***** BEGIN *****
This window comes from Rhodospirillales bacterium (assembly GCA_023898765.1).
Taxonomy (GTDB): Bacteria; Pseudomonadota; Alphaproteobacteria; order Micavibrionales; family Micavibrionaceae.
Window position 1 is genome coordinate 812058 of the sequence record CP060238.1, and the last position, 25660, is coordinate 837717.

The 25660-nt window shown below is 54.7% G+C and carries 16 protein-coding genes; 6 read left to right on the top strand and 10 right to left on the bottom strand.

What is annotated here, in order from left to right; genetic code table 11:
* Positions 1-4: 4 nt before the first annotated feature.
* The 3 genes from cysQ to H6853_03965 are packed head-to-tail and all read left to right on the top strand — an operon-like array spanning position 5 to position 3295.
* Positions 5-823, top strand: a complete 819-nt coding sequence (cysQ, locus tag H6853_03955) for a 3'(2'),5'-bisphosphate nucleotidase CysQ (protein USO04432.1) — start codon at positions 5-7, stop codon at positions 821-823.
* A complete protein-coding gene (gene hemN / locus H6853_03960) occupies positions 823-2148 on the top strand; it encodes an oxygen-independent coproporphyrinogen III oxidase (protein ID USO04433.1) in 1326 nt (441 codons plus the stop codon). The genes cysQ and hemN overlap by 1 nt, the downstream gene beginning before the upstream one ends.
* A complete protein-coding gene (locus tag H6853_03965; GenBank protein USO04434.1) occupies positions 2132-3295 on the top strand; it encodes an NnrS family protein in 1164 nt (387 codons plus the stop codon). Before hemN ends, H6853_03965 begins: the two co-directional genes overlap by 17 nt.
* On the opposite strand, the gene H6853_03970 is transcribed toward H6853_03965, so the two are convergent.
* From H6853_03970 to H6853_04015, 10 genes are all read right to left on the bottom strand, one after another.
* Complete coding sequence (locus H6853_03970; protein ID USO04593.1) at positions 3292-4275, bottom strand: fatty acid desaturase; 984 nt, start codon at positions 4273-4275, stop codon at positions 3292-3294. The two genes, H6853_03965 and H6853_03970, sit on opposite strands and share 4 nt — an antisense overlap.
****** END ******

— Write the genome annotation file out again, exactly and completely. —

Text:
This window comes from Rhodospirillales bacterium (assembly GCA_023898765.1).
Taxonomy (GTDB): Bacteria; Pseudomonadota; Alphaproteobacteria; order Micavibrionales; family Micavibrionaceae.
Window position 1 is genome coordinate 812058 of the sequence record CP060238.1, and the last position, 25660, is coordinate 837717.

The 25660-nt window shown below is 54.7% G+C and carries 16 protein-coding genes; 6 read left to right on the top strand and 10 right to left on the bottom strand.

What is annotated here, in order from left to right; genetic code table 11:
* Positions 1-4: 4 nt before the first annotated feature.
* The 3 genes from cysQ to H6853_03965 are packed head-to-tail and all read left to right on the top strand — an operon-like array spanning position 5 to position 3295.
* Positions 5-823, top strand: a complete 819-nt coding sequence (cysQ, locus tag H6853_03955) for a 3'(2'),5'-bisphosphate nucleotidase CysQ (protein USO04432.1) — start codon at positions 5-7, stop codon at positions 821-823.
* A complete protein-coding gene (gene hemN / locus H6853_03960) occupies positions 823-2148 on the top strand; it encodes an oxygen-independent coproporphyrinogen III oxidase (protein ID USO04433.1) in 1326 nt (441 codons plus the stop codon). The genes cysQ and hemN overlap by 1 nt, the downstream gene beginning before the upstream one ends.
* A complete protein-coding gene (locus tag H6853_03965; GenBank protein USO04434.1) occupies positions 2132-3295 on the top strand; it encodes an NnrS family protein in 1164 nt (387 codons plus the stop codon). Before hemN ends, H6853_03965 begins: the two co-directional genes overlap by 17 nt.
* On the opposite strand, the gene H6853_03970 is transcribed toward H6853_03965, so the two are convergent.
* From H6853_03970 to H6853_04015, 10 genes are all read right to left on the bottom strand, one after another.
* Complete coding sequence (locus H6853_03970; protein ID USO04593.1) at positions 3292-4275, bottom strand: fatty acid desaturase; 984 nt, start codon at positions 4273-4275, stop codon at positions 3292-3294. The two genes, H6853_03965 and H6853_03970, sit on opposite strands and share 4 nt — an antisense overlap.